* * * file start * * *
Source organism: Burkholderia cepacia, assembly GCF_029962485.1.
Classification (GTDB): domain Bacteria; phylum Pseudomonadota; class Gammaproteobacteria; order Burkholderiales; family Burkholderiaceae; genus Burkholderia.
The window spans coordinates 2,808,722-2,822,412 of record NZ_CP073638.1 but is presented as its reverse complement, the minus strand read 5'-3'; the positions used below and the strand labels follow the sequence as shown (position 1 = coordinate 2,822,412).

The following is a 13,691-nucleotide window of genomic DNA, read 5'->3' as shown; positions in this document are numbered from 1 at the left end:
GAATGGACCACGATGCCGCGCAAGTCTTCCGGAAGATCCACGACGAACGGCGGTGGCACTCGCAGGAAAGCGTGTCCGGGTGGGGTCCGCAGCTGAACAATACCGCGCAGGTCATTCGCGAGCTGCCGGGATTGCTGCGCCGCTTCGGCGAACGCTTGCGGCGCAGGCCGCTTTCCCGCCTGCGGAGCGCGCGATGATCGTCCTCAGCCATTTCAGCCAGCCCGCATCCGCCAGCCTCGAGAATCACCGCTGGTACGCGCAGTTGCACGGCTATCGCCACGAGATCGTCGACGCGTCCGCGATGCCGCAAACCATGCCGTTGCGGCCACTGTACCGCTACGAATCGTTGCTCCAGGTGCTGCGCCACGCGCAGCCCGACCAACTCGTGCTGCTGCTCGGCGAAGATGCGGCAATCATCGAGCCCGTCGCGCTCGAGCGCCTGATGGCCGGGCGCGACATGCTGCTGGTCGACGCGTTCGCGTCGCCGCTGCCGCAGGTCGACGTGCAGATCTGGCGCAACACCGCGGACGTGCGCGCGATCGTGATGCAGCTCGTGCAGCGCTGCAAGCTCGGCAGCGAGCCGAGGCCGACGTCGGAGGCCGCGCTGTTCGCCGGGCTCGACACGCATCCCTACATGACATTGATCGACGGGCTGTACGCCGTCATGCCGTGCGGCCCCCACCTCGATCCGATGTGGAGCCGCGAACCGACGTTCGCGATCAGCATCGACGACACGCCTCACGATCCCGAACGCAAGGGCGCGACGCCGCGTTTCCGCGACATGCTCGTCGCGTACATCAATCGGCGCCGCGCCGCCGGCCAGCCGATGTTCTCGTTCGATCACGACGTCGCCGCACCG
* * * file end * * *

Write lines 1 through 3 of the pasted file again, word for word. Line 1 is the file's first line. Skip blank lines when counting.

Source organism: Burkholderia cepacia, assembly GCF_029962485.1.
Classification (GTDB): domain Bacteria; phylum Pseudomonadota; class Gammaproteobacteria; order Burkholderiales; family Burkholderiaceae; genus Burkholderia.
The window spans coordinates 2,808,722-2,822,412 of record NZ_CP073638.1 but is presented as its reverse complement, the minus strand read 5'-3'; the positions used below and the strand labels follow the sequence as shown (position 1 = coordinate 2,822,412).